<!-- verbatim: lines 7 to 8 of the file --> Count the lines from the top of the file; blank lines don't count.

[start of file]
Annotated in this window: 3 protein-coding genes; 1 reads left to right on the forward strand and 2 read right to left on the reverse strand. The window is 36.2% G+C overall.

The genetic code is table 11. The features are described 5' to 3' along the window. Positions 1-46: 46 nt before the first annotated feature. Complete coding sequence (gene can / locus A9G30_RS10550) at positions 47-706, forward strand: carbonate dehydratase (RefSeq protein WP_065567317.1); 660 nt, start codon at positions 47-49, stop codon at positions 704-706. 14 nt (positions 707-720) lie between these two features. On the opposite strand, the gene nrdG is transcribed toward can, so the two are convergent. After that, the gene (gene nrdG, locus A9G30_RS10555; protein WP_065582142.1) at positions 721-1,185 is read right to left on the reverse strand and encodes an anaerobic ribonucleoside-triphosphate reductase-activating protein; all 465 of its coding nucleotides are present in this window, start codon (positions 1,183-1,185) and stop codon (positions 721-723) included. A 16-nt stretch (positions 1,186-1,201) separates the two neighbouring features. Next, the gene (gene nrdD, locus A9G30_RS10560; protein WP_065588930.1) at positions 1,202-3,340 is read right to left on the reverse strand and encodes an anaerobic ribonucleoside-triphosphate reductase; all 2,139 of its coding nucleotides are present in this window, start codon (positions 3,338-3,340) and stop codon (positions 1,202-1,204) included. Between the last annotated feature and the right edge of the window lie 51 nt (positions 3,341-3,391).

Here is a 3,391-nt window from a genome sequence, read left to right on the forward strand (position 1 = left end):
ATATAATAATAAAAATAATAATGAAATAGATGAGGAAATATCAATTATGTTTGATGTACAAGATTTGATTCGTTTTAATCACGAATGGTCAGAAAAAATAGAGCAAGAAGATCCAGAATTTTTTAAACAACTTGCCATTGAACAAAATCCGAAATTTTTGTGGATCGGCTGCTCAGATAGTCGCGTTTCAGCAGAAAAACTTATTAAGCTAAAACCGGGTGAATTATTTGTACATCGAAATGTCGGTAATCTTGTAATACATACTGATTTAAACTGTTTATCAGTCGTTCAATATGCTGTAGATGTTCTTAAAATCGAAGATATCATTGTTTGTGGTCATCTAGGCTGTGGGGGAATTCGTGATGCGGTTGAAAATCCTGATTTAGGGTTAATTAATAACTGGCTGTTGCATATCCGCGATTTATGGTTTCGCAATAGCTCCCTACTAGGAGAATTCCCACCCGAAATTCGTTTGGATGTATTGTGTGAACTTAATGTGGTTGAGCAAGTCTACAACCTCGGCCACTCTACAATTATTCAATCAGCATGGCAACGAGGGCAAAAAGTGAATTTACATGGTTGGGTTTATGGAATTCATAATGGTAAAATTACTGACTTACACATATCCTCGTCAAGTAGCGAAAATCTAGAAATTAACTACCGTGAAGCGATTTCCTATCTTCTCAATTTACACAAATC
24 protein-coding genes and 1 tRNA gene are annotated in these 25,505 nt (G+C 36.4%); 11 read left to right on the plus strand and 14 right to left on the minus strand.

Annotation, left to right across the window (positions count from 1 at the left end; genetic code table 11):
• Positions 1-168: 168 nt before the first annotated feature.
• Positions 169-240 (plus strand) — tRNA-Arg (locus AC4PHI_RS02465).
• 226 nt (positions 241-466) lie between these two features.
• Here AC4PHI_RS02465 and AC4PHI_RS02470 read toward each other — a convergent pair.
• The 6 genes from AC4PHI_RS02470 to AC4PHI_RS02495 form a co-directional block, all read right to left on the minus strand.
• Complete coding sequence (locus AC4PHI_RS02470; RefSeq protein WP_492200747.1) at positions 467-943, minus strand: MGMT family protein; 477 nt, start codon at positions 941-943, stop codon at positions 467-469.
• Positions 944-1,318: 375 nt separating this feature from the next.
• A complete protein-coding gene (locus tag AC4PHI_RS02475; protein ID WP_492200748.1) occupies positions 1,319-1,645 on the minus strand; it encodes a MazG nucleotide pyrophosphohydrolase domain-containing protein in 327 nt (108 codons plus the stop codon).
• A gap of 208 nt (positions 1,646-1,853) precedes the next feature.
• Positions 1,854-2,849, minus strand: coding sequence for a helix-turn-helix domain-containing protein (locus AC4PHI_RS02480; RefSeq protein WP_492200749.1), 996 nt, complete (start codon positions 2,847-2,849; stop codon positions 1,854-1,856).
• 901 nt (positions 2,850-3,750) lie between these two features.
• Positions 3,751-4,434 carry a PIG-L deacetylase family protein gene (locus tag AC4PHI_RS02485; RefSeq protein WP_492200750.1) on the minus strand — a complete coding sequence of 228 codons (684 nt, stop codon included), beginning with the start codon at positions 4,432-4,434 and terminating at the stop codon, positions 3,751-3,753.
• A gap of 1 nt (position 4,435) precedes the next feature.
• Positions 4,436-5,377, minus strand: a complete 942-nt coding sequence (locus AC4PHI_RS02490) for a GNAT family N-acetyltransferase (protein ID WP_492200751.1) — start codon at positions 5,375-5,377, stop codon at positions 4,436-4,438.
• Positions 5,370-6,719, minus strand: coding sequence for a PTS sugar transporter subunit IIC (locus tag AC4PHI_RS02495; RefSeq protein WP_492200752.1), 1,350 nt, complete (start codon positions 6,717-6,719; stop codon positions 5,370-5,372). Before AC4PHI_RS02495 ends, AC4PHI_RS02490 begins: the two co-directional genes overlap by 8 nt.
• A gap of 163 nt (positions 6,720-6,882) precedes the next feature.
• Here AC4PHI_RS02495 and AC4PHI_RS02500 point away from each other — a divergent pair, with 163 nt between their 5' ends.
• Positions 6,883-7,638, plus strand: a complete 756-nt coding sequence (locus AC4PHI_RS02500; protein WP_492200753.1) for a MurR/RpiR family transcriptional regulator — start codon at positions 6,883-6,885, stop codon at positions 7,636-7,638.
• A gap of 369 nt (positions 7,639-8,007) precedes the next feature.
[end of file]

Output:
• Positions 1-168: 168 nt before the first annotated feature.
• Positions 169-240 (plus strand) — tRNA-Arg (locus AC4PHI_RS02465).